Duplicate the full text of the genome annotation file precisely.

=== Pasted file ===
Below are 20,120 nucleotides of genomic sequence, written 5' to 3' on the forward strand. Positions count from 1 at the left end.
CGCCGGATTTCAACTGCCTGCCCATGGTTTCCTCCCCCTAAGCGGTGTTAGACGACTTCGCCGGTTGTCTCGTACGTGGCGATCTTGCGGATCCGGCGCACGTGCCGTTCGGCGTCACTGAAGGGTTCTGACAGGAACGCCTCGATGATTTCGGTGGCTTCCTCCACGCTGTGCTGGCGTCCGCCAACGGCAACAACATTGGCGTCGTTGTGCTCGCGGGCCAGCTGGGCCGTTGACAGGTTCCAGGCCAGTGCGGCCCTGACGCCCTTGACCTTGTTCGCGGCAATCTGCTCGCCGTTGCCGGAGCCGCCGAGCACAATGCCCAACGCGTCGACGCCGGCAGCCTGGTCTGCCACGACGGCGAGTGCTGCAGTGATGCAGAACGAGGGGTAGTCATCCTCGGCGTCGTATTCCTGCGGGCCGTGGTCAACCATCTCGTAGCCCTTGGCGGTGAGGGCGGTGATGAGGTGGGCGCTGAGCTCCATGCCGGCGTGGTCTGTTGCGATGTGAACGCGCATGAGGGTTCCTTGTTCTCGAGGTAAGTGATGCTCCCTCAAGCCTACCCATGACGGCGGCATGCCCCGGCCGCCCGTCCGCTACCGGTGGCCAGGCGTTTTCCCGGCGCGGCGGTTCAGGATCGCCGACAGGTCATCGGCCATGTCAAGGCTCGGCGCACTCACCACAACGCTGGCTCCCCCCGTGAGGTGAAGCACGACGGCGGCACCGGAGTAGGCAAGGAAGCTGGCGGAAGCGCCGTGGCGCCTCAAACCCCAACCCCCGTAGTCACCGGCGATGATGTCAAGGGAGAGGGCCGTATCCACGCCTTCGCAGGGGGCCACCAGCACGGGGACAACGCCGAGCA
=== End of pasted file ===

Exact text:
Below are 20,120 nucleotides of genomic sequence, written 5' to 3' on the forward strand. Positions count from 1 at the left end.
CGCCGGATTTCAACTGCCTGCCCATGGTTTCCTCCCCCTAAGCGGTGTTAGACGACTTCGCCGGTTGTCTCGTACGTGGCGATCTTGCGGATCCGGCGCACGTGCCGTTCGGCGTCACTGAAGGGTTCTGACAGGAACGCCTCGATGATTTCGGTGGCTTCCTCCACGCTGTGCTGGCGTCCGCCAACGGCAACAACATTGGCGTCGTTGTGCTCGCGGGCCAGCTGGGCCGTTGACAGGTTCCAGGCCAGTGCGGCCCTGACGCCCTTGACCTTGTTCGCGGCAATCTGCTCGCCGTTGCCGGAGCCGCCGAGCACAATGCCCAACGCGTCGACGCCGGCAGCCTGGTCTGCCACGACGGCGAGTGCTGCAGTGATGCAGAACGAGGGGTAGTCATCCTCGGCGTCGTATTCCTGCGGGCCGTGGTCAACCATCTCGTAGCCCTTGGCGGTGAGGGCGGTGATGAGGTGGGCGCTGAGCTCCATGCCGGCGTGGTCTGTTGCGATGTGAACGCGCATGAGGGTTCCTTGTTCTCGAGGTAAGTGATGCTCCCTCAAGCCTACCCATGACGGCGGCATGCCCCGGCCGCCCGTCCGCTACCGGTGGCCAGGCGTTTTCCCGGCGCGGCGGTTCAGGATCGCCGACAGGTCATCGGCCATGTCAAGGCTCGGCGCACTCACCACAACGCTGGCTCCCCCCGTGAGGTGAAGCACGACGGCGGCACCGGAGTAGGCAAGGAAGCTGGCGGAAGCGCCGTGGCGCCTCAAACCCCAACCCCCGTAGTCACCGGCGATGATGTCAAGGGAGAGGGCCGTATCCACGCCTTCGCAGGGGGCCACCAGCACGGGGACAACGCCGAGCA